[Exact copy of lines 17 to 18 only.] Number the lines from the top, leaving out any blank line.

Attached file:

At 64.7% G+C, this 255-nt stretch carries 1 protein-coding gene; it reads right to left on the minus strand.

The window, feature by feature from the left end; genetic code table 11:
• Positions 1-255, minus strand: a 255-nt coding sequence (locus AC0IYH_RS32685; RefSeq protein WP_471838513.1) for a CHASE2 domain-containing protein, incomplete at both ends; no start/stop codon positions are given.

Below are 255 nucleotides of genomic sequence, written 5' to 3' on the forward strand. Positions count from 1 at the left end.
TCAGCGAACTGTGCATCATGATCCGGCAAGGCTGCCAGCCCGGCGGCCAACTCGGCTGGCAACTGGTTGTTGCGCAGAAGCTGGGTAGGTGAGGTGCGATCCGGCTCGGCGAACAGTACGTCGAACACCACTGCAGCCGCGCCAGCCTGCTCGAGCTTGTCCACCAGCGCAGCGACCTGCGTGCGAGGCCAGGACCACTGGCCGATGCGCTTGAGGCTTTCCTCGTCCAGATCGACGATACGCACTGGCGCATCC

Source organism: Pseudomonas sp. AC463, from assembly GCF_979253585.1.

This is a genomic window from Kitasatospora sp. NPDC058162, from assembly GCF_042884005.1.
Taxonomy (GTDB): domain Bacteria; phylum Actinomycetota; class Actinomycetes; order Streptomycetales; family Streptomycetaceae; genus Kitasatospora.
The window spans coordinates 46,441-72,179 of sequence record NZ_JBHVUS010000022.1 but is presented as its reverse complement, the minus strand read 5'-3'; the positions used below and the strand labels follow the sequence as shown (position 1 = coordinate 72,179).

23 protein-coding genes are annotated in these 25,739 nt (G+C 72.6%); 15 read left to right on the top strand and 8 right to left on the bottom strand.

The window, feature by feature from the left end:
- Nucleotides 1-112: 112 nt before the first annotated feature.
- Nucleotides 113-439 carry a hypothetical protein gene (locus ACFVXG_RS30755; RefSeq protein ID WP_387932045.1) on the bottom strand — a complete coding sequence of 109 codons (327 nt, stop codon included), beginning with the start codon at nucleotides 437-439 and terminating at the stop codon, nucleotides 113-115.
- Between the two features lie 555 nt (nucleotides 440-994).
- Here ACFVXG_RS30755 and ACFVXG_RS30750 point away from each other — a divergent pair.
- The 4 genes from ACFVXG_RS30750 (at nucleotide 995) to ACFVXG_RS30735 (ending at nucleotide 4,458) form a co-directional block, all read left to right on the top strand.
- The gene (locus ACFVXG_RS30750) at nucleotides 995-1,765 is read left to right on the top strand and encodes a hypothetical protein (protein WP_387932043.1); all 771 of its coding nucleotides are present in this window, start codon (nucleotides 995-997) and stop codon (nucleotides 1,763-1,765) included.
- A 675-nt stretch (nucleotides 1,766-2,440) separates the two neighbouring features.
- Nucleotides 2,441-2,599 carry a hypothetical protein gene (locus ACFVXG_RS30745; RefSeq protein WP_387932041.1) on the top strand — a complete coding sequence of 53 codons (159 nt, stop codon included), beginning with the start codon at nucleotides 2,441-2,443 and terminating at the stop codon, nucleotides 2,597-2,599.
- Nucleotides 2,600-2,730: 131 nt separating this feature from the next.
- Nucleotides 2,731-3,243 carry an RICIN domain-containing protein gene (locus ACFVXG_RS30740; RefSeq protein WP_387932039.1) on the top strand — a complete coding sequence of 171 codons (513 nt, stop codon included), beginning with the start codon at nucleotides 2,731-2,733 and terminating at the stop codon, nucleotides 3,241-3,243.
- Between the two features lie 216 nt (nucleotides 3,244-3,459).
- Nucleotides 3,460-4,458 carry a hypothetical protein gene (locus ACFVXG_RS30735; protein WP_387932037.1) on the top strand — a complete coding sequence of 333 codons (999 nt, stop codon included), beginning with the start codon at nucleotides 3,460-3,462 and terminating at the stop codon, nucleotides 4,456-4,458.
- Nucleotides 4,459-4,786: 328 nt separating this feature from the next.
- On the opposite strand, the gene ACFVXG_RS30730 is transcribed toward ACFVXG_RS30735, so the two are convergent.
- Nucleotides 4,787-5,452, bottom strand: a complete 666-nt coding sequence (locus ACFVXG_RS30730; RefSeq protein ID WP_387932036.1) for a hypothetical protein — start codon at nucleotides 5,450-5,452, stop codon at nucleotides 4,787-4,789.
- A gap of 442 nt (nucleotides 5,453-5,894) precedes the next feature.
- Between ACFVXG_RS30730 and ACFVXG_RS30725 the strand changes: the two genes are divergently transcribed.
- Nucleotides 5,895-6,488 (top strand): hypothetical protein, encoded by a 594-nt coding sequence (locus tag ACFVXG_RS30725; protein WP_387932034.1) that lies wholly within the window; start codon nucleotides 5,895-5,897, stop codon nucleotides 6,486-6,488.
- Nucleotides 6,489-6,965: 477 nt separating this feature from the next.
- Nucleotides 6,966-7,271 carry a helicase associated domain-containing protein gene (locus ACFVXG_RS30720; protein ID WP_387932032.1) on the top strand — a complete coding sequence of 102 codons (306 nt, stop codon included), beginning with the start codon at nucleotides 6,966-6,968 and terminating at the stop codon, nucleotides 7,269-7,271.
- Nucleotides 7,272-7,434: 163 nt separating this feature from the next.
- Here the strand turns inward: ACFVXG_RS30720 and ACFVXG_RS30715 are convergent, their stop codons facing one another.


- The gene (locus ACFVXG_RS30750) at nucleotides 995-1,765 is read left to right on the top strand and encodes a hypothetical protein (protein WP_387932043.1); all 771 of its coding nucleotides are present in this window, start codon (nucleotides 995-997) and stop codon (nucleotides 1,763-1,765) included.
- A 675-nt stretch (nucleotides 1,766-2,440) separates the two neighbouring features.